Miguel Ferrer shows up and acts obnoxious, accusing Cates of hitting on Teri.  As her manager and fiancee, he considers her his port of entry.  After Ferrer leaves, Cates offer her the spare key to his studio in case, you know, she just ever needs to get away.

Sure enough, she shows up at his studio one night.  Note to self: have spare key made; also, a studio.  He gives her a locket an old blind woman gave to him; she said that any promise made while holding that locket would come true.   He holds it and tells Teri he will always protect her.  Ya know, he could have told the old woman he would restore her sight, but I’m sure she was no Teri Hatcher.  Meanwhile Ferrer is outside peeping at them.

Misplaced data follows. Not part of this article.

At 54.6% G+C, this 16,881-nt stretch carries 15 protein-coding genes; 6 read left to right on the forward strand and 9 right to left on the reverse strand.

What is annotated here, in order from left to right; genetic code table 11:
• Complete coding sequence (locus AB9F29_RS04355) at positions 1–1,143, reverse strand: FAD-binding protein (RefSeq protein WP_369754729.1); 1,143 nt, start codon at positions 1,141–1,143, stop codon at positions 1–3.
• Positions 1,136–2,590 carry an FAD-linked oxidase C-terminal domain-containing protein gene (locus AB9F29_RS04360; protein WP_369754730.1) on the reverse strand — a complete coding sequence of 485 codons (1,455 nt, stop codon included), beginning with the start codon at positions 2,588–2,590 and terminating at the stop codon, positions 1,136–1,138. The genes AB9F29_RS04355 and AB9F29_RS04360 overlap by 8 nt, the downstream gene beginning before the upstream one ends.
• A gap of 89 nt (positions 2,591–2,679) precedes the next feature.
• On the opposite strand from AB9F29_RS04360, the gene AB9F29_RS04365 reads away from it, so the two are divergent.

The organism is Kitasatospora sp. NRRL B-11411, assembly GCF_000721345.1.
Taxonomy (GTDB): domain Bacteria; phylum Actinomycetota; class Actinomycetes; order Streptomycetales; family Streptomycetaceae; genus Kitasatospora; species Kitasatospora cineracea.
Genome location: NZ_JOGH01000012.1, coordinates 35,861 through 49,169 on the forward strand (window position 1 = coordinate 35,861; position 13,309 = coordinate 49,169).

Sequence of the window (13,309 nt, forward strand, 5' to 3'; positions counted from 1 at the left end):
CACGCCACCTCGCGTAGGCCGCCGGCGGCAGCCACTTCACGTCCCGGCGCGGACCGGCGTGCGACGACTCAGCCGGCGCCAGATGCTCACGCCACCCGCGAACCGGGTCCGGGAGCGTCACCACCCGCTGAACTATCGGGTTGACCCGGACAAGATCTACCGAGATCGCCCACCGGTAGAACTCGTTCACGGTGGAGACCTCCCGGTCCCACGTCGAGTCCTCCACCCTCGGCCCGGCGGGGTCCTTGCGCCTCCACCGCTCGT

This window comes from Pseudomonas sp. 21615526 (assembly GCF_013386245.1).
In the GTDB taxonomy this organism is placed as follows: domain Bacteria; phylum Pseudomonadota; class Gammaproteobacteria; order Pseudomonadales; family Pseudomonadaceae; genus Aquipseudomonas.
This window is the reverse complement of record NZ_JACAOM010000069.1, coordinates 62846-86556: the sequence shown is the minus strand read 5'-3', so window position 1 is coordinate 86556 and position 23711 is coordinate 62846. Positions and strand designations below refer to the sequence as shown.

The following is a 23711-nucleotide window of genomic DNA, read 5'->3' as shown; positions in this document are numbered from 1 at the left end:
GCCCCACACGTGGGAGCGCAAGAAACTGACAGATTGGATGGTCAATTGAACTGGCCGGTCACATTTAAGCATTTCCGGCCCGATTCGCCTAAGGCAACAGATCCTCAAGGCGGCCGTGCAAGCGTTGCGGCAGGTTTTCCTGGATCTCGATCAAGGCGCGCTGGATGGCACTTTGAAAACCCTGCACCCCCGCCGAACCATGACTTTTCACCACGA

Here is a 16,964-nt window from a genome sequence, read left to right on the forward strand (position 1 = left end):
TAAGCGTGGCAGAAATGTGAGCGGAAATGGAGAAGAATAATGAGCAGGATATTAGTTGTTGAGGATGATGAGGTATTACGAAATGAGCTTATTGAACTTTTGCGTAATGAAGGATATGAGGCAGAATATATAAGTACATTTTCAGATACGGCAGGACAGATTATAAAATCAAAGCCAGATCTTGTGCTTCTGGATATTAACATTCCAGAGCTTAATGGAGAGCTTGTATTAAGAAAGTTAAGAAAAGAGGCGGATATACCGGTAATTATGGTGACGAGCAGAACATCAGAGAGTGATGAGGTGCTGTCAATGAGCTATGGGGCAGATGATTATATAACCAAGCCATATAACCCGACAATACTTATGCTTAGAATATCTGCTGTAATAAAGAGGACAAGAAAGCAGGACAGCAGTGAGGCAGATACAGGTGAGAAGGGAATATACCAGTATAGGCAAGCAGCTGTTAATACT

Ttftcthingfrom03he next day, he calls Cates and says that Teri is in trouble and to meet him at the old mill; or something.  Cates foolishly shows up and we are at the point where a flash-forward already showed us Ferrer shooting him, tossing him in a grave, and covering him up.

A flash-forward is usually used to get a little action into the early set-up of the story.  It is not necessary when you start out with a 26 year-old Teri Hatcher in a bathing suit.

Back at Teri’s place a week later, Ferrer shows up at her place and tells her he knows about her hook-up with Cates.  But he tells her that he is probably off with other models, that’s why she can’t reach him.